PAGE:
Since January the US economy has been navigating a spending plateau. It is a high plateau. In May Real Personal Consumption Expenditures were measured at $14,386 billion. In May 2019 real PCE was $13,037 billion (see chart below). The most recent PCE strikes me as consistent with the entirely constructive pre-pandemic trendline — disregarding all our turmoil in-between.
This morning’s US Bureau of Labor Statistics‘ Employment Situation Summary for June reports historically low unemployment, continued (if moderating) growth in new jobs, and a slight increase in the labor participation rate among workers age 25-54 (the participation rate is flat as a ratio of total population). A friend told me, “job growth was going too fast for conditions, we are now back to a sustainable safe speed for where we want to go.” According to Bloomberg, “The increase in average hourly earnings followed similar gains in the prior two months, and was up 4.4% from a year earlier. The average workweek edged up.” Recent rates of wage growth exceed the inflation rate.
In addition to a mostly favorable employment context, many US households still enjoy “excess savings” (more and more). This savings buffer is gone for some and much reduced for most. But depending on who’s counting what, the amount of reserve cash still available is between $500 to $900 billion. No wonder the current Personal Savings Rate remains less than the pre-pandemic average. The overall money supply is well-off its late 2021 peak but well above pre-pandemic expectations. In other words, while economic growth is soft, demand capacity is strong… and US consumers are spending.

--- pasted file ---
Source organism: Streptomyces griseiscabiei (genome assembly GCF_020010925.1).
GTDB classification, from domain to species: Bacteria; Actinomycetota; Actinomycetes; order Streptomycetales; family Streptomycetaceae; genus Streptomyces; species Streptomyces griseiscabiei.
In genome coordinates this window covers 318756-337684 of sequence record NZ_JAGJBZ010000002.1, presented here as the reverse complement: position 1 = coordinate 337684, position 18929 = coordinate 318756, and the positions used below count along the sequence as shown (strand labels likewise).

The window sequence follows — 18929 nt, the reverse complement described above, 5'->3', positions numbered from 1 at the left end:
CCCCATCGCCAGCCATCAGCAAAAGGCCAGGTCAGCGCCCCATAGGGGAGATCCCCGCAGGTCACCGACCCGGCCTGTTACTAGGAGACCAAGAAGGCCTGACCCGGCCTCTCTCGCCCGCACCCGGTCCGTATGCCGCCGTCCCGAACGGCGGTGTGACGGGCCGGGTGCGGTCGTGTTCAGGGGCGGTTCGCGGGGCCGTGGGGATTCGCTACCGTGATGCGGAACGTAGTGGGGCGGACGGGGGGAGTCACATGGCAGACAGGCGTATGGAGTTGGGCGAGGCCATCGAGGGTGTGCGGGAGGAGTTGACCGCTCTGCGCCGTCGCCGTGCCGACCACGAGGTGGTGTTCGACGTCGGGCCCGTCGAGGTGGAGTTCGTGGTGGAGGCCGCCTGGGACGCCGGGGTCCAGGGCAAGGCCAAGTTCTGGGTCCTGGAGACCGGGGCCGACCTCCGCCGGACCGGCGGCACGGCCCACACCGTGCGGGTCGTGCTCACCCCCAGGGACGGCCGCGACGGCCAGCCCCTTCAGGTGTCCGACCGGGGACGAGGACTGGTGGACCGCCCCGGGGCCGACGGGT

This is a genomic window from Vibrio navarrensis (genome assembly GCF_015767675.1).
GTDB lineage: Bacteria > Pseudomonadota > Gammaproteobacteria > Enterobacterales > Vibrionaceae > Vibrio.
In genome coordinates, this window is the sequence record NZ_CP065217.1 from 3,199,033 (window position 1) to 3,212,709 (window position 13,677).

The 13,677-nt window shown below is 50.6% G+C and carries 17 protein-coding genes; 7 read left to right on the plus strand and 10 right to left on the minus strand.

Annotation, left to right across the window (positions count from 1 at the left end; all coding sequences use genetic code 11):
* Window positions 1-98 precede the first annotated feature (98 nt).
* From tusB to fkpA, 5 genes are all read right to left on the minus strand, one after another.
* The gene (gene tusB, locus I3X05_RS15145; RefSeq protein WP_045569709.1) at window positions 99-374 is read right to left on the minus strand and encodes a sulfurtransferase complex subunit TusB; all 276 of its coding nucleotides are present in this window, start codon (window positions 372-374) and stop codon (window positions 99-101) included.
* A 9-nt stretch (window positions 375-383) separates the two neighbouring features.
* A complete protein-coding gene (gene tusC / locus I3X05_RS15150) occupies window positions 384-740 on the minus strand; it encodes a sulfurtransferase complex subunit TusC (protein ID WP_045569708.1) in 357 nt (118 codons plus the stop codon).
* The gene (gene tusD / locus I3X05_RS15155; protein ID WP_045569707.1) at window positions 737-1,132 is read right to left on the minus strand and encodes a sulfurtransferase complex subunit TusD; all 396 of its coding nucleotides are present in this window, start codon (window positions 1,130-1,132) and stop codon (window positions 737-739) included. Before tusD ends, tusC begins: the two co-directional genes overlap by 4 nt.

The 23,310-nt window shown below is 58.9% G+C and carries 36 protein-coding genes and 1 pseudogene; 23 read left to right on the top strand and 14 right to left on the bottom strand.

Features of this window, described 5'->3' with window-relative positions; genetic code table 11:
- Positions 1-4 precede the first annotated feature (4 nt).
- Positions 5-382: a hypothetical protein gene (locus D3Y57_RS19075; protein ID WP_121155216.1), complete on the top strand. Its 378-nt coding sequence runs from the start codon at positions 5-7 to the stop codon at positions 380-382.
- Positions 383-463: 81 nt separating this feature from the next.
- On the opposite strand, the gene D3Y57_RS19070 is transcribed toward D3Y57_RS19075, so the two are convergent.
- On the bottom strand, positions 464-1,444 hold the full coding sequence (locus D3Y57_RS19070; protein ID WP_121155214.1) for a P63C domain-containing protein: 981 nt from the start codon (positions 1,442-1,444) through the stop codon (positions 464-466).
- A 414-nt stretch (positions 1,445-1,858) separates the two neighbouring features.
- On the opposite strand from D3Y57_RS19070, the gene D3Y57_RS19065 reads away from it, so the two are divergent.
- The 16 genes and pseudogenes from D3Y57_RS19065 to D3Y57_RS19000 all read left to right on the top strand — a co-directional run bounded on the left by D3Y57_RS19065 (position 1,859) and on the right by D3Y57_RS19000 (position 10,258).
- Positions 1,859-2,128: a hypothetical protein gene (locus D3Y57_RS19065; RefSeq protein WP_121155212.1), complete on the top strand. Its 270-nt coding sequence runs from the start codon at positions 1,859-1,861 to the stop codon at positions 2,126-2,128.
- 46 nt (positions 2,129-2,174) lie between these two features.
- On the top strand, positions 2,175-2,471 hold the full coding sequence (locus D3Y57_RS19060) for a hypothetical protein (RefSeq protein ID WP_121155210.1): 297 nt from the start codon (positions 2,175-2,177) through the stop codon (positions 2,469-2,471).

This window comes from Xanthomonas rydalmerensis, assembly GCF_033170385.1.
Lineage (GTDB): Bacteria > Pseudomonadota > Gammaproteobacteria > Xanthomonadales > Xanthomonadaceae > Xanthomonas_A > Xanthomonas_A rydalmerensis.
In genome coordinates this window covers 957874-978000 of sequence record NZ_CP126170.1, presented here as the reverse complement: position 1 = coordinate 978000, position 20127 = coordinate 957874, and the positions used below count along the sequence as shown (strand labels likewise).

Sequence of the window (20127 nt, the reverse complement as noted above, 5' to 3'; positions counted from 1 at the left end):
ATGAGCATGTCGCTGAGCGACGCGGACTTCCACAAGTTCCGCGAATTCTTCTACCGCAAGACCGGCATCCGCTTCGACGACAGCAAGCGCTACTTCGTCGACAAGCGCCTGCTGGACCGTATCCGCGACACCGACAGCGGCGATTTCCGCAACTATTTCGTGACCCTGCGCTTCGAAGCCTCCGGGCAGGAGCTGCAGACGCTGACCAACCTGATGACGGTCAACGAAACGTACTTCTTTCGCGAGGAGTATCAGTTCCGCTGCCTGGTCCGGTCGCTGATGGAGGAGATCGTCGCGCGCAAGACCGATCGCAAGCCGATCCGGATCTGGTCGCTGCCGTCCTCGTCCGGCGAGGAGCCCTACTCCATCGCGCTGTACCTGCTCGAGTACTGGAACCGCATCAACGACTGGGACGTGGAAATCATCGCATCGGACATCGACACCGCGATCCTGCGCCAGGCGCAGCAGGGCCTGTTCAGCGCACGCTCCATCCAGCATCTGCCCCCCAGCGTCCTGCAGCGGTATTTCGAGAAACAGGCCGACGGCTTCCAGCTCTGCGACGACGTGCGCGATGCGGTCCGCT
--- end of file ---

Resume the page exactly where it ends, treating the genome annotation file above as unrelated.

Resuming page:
There are admittedly mixed signals regarding fulfillment capacity. Stubborn — and occasional surprise — points of friction can be found. More than normal? More than pre-pandemic? Atypical given level of demand and labor patterns?
At cruising altitude, the Global Supply Chain Pressure Index suggests helpfully fluid conditions. The Cass Freight Index for May shipments was a comparatively healthy 1.166. Since recovery from the Great Recession, a “healthy” total business inventory to sales ratio has typically ranged between 1.35-to-1.45. Significant supply chain stress was signaled when the 2021 ratio fell below 1.3. So far in 2023, the total business inventory to sales ratio has been flirting with 1.4 to one. According to one Federal Reserve analysis supply constraints are much less likely to be disproportional contributors to PCE inflation than between 2020 and the first half of 2022.
Then consider the second chart below. In May 2019 roughly one-third of new domestic manufacturers orders could not be fulfilled during the survey period. Between May 2019 and May 2023 nominal (not-inflation-adjusted) demand grew by nearly one-fifth, yet the proportion of unfulfilled orders edged up barely two percent.
US consumers are pulling and have the capacity to continue at close to current velocity. Domestic push capacity is about as well-matched to current pull velocity as it was pre-pandemic.